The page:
Release of elite stone pine clones for orchard plantations: grafting techniques for enhanced pine nut production

grafted stone pine loaded with cones (Junta Castilla y Leon)

Different grafting techniques and deployment strategies for improved genetic materials of stone pine, Pinus pinea, offer more landowners the possibility to consider the tree as a viable crop. The stone pine is an emblematic tree that produces Mediterranean pine nuts, the most expensive nuts in global markets due to their scarcity.

The event, organised by the Wild Nuts and Berries iNet of the INCREDIBLE project, was held at in the National Centre of Forest Genetic Resources in Madrid and was attended by public and private forest nursery practitioners and technicians from forest administrations, forest owners’ associations, enterprises and research centres in Spain and Portugal.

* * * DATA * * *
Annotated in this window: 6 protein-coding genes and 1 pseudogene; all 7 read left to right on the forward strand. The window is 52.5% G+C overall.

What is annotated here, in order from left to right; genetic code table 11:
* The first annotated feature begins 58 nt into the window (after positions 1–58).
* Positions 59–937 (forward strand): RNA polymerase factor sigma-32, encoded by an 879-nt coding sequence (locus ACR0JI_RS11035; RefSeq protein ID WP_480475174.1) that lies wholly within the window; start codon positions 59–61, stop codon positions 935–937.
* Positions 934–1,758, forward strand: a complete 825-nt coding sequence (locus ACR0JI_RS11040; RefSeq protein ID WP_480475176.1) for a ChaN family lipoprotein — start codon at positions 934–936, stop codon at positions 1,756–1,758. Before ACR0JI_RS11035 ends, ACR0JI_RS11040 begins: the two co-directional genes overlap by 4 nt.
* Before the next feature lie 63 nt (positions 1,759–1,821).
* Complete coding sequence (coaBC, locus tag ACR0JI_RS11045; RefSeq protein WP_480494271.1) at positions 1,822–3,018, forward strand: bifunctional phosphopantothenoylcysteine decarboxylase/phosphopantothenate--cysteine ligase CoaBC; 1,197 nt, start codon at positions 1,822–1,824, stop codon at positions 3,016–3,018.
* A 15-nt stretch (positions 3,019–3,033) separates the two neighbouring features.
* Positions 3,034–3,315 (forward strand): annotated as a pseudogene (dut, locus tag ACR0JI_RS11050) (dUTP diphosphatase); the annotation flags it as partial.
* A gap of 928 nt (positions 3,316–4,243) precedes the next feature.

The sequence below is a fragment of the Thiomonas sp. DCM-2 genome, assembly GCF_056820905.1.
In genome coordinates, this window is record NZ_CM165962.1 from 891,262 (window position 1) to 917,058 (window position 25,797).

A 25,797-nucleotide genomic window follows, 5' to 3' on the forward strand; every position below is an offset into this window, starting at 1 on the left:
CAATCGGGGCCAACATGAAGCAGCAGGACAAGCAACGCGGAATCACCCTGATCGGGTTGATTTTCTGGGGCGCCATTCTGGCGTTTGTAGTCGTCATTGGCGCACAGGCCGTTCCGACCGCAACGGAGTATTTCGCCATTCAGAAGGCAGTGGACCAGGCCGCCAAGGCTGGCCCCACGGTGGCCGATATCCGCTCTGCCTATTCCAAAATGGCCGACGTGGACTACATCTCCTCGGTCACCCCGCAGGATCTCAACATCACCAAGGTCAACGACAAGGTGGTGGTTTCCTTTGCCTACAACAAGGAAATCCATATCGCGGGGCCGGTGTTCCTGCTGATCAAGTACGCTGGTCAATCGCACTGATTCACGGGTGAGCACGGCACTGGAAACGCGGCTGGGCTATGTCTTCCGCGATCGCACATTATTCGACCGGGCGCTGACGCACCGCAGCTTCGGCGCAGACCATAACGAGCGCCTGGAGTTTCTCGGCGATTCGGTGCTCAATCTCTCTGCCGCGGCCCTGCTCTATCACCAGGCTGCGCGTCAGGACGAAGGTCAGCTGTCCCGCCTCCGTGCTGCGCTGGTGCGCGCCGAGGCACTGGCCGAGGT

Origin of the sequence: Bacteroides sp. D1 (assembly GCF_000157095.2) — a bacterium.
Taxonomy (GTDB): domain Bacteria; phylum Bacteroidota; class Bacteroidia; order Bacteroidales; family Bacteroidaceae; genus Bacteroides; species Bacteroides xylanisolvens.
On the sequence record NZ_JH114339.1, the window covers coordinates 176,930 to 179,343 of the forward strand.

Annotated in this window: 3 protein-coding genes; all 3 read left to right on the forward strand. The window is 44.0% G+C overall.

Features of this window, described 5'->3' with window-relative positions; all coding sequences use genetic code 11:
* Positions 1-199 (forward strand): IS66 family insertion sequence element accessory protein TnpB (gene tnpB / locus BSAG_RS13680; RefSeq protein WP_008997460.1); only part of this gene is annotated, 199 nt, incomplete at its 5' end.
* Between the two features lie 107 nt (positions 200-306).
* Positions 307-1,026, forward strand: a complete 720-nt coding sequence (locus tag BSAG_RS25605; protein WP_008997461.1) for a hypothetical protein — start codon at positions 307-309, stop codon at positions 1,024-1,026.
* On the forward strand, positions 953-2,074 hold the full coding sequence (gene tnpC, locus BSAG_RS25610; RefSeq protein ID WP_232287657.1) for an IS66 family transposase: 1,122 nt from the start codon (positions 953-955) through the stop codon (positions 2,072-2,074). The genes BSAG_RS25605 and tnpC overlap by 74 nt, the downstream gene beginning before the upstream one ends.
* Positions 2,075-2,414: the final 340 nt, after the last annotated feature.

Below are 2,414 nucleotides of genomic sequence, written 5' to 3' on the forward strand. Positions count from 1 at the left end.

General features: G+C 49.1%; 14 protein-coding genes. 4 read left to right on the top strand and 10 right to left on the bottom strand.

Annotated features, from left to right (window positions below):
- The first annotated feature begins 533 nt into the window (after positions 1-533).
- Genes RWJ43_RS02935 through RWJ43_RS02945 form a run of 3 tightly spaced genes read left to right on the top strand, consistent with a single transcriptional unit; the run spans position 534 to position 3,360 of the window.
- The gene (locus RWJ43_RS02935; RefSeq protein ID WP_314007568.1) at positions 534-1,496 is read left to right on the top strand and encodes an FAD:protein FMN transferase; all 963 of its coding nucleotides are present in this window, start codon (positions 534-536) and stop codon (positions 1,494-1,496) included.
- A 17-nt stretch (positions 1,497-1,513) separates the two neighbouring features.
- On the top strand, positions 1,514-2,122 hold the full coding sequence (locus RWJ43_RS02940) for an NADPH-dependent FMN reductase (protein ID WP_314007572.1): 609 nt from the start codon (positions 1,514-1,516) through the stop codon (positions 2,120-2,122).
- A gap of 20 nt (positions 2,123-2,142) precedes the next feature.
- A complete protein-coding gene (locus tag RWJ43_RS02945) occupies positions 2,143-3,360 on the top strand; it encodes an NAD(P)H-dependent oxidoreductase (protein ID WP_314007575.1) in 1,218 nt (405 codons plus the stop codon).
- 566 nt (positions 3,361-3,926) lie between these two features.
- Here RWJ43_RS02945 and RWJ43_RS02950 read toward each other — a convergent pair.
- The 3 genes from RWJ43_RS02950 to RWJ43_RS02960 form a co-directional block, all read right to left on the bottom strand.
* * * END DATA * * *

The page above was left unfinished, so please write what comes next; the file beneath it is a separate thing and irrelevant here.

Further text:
Invited speakers were specialists and technicians from the Spanish Ministry of Agriculture, the National Institute of Agricultural and Food Research and Technology, regional forest administration, and forest nurseries involved in obtaining and deploying elite clones selected for outstanding cone production, aimed as scion donors for grafted plantations.

The event transmitted advances in genetic improvement of stone pine for pine nut production. In Spain, the first 15 elite clones have been registered as basic materials after years of evaluation in common garden trials, while Portugal has a registered clone mixture.

The main issue, however, concerned grafting techniques used for this pine. While in milder oceanic climate zones like Portugal or Southwest Spain, direct in-field grafting is feasible if skilled technicians are available, for harsher climates like inner Spain, nursery-grafted treelets for outplanting are the preferred option. Another advantage for planting grafted trees is that it is a key-in-hand solution, expanding stone pine as a possible crop for landowners who are inexperienced themselves in grafted stone pine and who do not have access to skilled grafters. Other aspects analysed included nursery techniques and costs.

After establishing mother tree plantations producing graft scions, forest nurseries will be able to supply the sector with grafted trees.